Self-care looks different for everyone

How do you react when you hear the phrase “self care?” Do you ever feel nauseated when someone says, “How can you take care of others if you don’t take care of yourself first?” So many versions of this statement make my skin crawl. 

My season of life looks a little like this: two young children; stopping everything to wipe booties; preparing (and cleaning up after) 42 meals a week, endlessly wiping down tables and picking up floors; and squeezing all.the.things into short school days. Ultimately there’s very little time to turn it all off and make time for “self-care.” I like to think I operate in the margins of the day (early morning wake-ups, 15 minutes while kids are in iPad land, going to bed a little later than I should, etc.). Those margins give me the time to do things I need or want to do, while the rest of my time is spent “being present.”

Well if someone saying “self-care” makes you feel badly, as in, I DON’T EVEN HAVE TIME TO GROCERY SHOP OR DO LAUNDRY, HOW WOULD I MAKE TIME TO ESCAPE TO A SPA? Then keep reading for my perspective on things…

Do you ever think that a mom’s needs are fulfilled by fulfilling the needs of those who need her the most first? Just stop and think about that. Re-read it if you need to. I’ll say it another way. I fulfill my needs by fulfilling the needs of my kids and husband first. Maybe it’s my personality type (I’m an Enneagram 9) or maybe it was the way I was raised, or a combination of things, but I can’t be alone out here on Planet Serving Others. 

Self-care looks different for everyone

I also realize “self-care” can (and should) mean a lot of different things. To some it may be getting regular massages, manicures and pedicures, or going to a workout class, or going out with friends regularly. To others, it may mean a cup of coffee in total peace and quiet for 30 minutes a day. And that’s okay. We should not judge each other for our individual needs. Our needs may cost more or less or take more or less time, but they are all needs and tending to them is what’s important.

One of my 15 minute knee-prop sessions a day; hiding my toes in fuzzy socks because #idonthavetimeforapedicure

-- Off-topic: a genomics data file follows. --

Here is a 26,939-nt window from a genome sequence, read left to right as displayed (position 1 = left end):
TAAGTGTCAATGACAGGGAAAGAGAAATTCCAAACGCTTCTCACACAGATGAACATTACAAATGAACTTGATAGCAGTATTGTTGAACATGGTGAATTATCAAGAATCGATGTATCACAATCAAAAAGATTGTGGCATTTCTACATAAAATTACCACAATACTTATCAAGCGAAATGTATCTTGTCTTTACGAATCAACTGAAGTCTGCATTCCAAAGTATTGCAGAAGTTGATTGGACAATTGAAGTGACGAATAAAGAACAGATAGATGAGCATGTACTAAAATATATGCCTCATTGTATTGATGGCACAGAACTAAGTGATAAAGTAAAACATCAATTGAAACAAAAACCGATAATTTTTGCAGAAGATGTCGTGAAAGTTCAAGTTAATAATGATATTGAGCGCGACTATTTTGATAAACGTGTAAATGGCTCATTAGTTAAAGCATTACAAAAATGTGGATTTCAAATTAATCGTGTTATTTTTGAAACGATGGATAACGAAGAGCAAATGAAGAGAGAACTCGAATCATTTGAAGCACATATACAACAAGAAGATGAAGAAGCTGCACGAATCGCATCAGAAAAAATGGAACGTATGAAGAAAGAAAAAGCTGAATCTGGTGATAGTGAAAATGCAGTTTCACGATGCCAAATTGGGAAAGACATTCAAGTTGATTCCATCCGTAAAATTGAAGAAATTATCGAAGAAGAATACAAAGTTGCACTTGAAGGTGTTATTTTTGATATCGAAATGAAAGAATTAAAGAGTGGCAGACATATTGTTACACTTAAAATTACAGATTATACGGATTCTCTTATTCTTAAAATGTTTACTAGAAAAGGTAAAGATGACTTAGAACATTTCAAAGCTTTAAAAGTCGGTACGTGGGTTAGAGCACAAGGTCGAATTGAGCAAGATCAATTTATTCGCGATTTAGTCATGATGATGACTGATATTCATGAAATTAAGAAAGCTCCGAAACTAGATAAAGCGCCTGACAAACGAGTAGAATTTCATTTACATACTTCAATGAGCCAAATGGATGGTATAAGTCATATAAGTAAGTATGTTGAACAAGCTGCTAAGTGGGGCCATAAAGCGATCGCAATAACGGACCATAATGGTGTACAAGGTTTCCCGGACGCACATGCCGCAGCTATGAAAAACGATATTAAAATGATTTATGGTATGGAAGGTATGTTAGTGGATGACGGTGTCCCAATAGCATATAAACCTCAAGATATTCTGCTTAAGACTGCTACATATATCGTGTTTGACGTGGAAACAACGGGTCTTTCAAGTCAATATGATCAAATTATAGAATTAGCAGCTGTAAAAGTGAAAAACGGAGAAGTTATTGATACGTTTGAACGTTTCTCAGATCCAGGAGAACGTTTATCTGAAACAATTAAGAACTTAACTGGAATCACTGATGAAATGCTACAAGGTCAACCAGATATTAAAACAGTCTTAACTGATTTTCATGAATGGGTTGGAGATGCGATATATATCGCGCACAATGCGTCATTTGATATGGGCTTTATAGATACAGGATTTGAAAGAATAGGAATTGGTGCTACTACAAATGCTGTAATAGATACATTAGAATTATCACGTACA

Recently I had a strong wake-up call to the term “self-care.” When I hurt my knee snowboarding, I was assigned 45 minutes of physical therapy AT LEAST twice a day and needed to devote the majority of my childcare per week toward appointments for a few MONTHS. You can imagine I was less than thrilled with my usual “self-care” time being prioritized for knee rehab. Thoughts of “I don’t have time for this” and “what a waste of time” have flooded my brain. 

But every time I step out of the therapist’s office, my knee feels better and I feel stronger. I feel more confident and more motivated to keep working hard. Even when I really, really, really don’t want to do it and I “want” to do the millions of other things on my to-do list, I do some serious self-talk and negotiating. After three solid weeks of PT, I am FINALLY realizing that this is not in vain. Clearly, the goal is to avoid surgery, and if by doing the PT I can mend my knee, then let’s do the dang thing. But more importantly, I have learned a new version of self-care (the forced, hard way). 

All I really want to say is, if your version of self-care looks much different than visions of spa treatments and sipping “momosas,” it’s okay. And if you are scrolling this on your phone while you wait for your toes to dry, then good job to you, too. We are all in different seasons; just embrace it.

Never Enough Time

I heard on three occasions this week from different moms that self-care isn’t on the front burner right now with so much going on in their lives. When is self-care really on the front burner, I must ask? Likely never. It will never feel as though we put ourselves first as moms or as women. And that’s okay. We will never have enough time for ourselves. 

Just do the things you need to get done. Pick the things you dread to do first in the day if you can. Stop dreading things by changing your mindset. Do things in the margins. Try hard to be filled with the joy that you get to serve your spouse or family, even if it’s things you would rather not do. Ask for help! Or more importantly, be open to allowing help. Define your own version of self-care and don’t let anyone else tell you what it should look like for you.

Now go make a spa appointment for next weekend, fool.

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